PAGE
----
The Office of International Education (OIE) has created new opportunities for students who wish to go abroad but may not have the chance, through a new donor-funded program.
Encompass, an experimental program created by the OIE, aims to overcome the obstacles preventing students from participating in study abroad opportunities, according to a press release.
Encompass offers full financial support for students who participate in the trips.
The program's short-term, faculty-led trips are aimed at the approximately 33 percent of the student body who is underrepresented in study abroad.
“We have the demographic data that says there are five groups that are less likely to go abroad: males, minority students, first generation students, athletes and science students,” said Martha Merritt, dean of international education. “So, if you have somebody that hits three of those categories, chances are much higher that they won’t go abroad.”
Both students who have no international experience and those who have traveled abroad are encouraged to apply.
“We want everyone on campus to feel empowered to go abroad if at all possible,” Merritt said. “Hearing from other students who thought they wouldn’t have international experience can be very encouraging.”
Merritt helped start the pilot Encompass programs with the generous contribution of a UR alumna. The program has five different inaugural trips to locations including South Africa, Chile, Cuba, India and one trip to both Thailand and Cambodia.
The first of these trips took place this past spring break to Santiago, Chile, from March 8 to 16.
The application for the Chile trip was open solely to students who were enrolled in political science and international studies associate professor Jenny Pribble’s first-year seminar, Latin American Politics and Film, or her 300-level course, Politics of Latin America and the Caribbean.
The opportunity to travel to Chile was not made known to students before registering for the two courses in order to allow the OIE to get a diverse sample of UR students, Merritt said.
Of the eight students who went, four were first-years, two were sophomores and two were seniors, according to Pribble, who accompanied students on the trip. Four of the students had previous abroad experience.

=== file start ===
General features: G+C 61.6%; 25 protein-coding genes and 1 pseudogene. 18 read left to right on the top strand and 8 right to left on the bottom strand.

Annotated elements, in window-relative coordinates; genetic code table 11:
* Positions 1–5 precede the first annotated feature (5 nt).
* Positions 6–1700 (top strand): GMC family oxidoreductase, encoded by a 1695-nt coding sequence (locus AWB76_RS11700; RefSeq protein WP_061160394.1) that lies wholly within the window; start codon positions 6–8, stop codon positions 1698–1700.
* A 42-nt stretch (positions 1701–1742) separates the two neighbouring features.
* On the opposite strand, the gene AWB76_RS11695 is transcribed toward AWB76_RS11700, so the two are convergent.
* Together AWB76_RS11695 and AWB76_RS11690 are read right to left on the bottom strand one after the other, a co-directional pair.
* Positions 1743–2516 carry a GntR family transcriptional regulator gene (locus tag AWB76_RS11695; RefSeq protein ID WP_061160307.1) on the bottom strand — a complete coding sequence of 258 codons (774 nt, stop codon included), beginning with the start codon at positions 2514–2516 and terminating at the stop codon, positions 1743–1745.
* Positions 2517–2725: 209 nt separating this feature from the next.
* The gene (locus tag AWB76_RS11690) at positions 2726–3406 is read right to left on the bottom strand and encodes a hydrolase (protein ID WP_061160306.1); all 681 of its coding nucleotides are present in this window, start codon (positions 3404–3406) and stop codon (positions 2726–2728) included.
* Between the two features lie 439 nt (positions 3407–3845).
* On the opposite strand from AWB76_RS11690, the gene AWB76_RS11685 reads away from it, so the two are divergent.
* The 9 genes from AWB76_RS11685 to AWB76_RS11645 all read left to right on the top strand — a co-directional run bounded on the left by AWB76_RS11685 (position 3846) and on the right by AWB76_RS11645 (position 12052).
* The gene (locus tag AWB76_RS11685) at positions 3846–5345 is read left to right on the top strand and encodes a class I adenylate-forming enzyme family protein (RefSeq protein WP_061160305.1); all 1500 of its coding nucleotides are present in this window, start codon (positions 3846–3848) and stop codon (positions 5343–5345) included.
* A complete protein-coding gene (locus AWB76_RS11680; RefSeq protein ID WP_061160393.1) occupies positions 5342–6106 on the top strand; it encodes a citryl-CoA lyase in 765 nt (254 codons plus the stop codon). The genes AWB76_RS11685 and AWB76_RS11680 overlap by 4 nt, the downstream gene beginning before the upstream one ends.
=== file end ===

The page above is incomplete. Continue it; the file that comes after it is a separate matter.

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“We had to wait until classes were in session to tell students about it,” Pribble said. "Because of this, the application process was in the first week of classes and interviews were conducted the following week. We had to move very quickly because we knew we would be travelling over spring break.”
The application asked how the students would bring their experiences from abroad back to campus and what they hoped to gain from their first trip abroad, Merritt said. If students had previous travel experience, the application instead asked what they had learned from previous travels.
Over the course of the trip, students visited museums, popular sites in Chile and met with various government officials such as a former senator and a former minister, Pribble said. They also attended joint classes with Chilean students at Universidad Diego Portales and Pontificia Universidad Católica de Chile, where UR has an exchange program.
The trip offered full financial support for the eight students, including costs of airfare, accommodations, meals and entrance to the museums and various sites, Pribble said.
Senior Esteban Angeles, who is in Pribble’s Politics in Latin America class, enjoyed applying what he had learned in Pribble’s course to the trip.
“It’s one thing to just sit in a classroom and listen to your professor and do some readings, but it’s completely different when you’re hearing it from people who are actually affected by the things you’re talking about,” Angeles said. “It was really cool to listen to Chilean students who are so similar to us but so different and how they react to things differently than we do.”
The OIE asked that the students chronicle their trip in a journal and blog, and to use social media to share what they saw and learned.
When they returned to UR, the eight students were able to share their experiences with all of the students in both of Pribble’s classes.
“The journals and blogs will hopefully inspire other students to look into traveling abroad,” Merritt said.
Monti Datta, associate professor of political science, and Bob Spires, assistant professor of education, will lead the next inaugural Encompass trip. Six students will travel to Thailand and Cambodia from May 20 to June 8 to learn about human trafficking non-governmental organizations and other student programs, according to an information sheet about Encompass.
Contact features writer Allison Walters at firstname.lastname@example.org and contributor Michaela Tevlin at email@example.com.
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